The shockwave hit the second we passed the sliding mechanical doors. Immediately our senses were assaulted by the sounds of Miley Cyrus, the smell of Drakkar Noir and the sight of 20,000 (a rather conservative estimate) of our fellow Americans parading in slow motion through the indoor recreation space. At this point, my two compadres attempted to turn tail and run. But they’d gotten me that far and I wasn’t having it. We were on the ride, and there would be no getting off until the bitter end. And bitter it would be.

Like clunkers struggling onto the speedway, we merged into a surging sea of rayon, hair gel and baby strollers. Gent #2 suppressed a dry heave as we squeezed through elbows, bad breath and South Phoenix bling to begin marching at slow speed through that little slice of Americana.

First stop on the tour would be a glimpse of the Aqua Massager – automatic car wash meets giant latex bag – where shoppers could give the plastic a rest beneath soothing, high-powered jets of water. As we watched, each of the aquassagers was sealed in plastic, and high pressure water began squirting over each rubber-coated chubby cheek and wrenched spine.

Famished by all the second-hand relaxation (and unable to find the Pearl Izumi outlet), we followed our noses toward sustenance. Ke$ha was now rocking the airwaves, as a newly inspired Team Durango pointed it toward a familiar friend – the food court. A chipotle turkey wrap, Santa Fe salad and brie and chicken sandwich were soon served up (what can I say – we were three dudes together in a mall – we had to act the part). We worked the “meals” through the pipes as Ke$ha gave way to Lady Gaga, and then jumped back into the human traffic jam, tender stomachs full of Soylent Green.

As it turned out, all three gents had had their fill, and we promptly set our compasses for that sliding front door. For the sake of full disclosure, I should mention that we did briefly consider dropping a few shekels at Allstarz hip hop clothing and were seriously tempted by L’eggs Hanes Bali Playtex outlet. However, the three adventurers were finally on the same page, shared a unanimous food court belch and pulled the rip cord. “Let’s get the f- out of here,” we cried and pushed back through the swarm of humanity.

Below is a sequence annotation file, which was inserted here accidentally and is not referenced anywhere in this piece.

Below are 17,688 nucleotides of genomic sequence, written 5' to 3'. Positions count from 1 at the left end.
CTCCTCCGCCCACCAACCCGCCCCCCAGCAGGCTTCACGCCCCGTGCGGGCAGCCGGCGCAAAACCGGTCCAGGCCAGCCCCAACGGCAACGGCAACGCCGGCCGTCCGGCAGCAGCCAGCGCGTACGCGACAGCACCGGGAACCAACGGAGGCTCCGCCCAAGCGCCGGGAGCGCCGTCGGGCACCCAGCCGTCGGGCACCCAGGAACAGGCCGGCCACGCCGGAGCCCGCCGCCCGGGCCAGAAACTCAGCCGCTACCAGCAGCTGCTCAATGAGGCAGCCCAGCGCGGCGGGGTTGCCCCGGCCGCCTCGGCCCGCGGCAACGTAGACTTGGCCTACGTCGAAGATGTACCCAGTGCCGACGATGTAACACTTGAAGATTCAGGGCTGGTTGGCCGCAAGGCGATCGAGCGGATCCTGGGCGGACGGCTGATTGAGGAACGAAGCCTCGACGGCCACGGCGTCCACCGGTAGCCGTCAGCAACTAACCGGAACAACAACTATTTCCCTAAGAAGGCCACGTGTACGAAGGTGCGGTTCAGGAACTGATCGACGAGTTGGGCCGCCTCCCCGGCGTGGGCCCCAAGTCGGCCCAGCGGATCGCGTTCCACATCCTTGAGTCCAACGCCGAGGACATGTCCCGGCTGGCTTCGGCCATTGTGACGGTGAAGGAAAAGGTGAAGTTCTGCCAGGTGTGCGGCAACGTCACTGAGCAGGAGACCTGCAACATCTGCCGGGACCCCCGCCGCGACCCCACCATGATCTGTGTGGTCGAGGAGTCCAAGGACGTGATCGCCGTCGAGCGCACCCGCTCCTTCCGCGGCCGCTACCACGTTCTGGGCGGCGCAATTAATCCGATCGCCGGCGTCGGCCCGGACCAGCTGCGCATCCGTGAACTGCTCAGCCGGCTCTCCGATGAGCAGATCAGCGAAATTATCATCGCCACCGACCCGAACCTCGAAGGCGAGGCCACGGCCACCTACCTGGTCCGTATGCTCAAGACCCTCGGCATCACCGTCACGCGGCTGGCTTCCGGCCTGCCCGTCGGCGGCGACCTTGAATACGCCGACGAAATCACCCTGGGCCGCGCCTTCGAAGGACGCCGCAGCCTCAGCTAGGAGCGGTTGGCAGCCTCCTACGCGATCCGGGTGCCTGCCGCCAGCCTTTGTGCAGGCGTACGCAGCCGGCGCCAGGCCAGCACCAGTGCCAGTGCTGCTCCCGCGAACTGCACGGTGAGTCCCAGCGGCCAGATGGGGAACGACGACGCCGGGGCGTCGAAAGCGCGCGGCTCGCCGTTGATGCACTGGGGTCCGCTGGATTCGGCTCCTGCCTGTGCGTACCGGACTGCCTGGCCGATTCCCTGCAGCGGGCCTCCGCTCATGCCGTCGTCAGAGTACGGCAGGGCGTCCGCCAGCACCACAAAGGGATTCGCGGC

Outmilled, outgunned and outscented, we returned to the craggy slopes of South Mountain. From that moment forward, our cast of characters vowed to take our chances against rock, spines and broken collarbones. Sadly, our little reality television experiment was canned after the pilot episode. It turns out we just weren’t destination-mall material.

– Will Sands

 

 

In this week's issue...

June 13, 2019
Haven't got time for the pain

In the words of the great Salt-N-Pepa, let’s talk about sex (baby.) There, we said it.

June 13, 2019
Scoping begins on Silverton travel plan

The plan to bring more singletrack to Silverton is rolling forward. Last week, the Bureau of Land Management announced the beginning of a 30-day public scoping period on its proposed Silverton Area Travel Management Plan.

June 10, 2019
2019 Hardrock taps out

Snow, avi debris, high flows force cancellation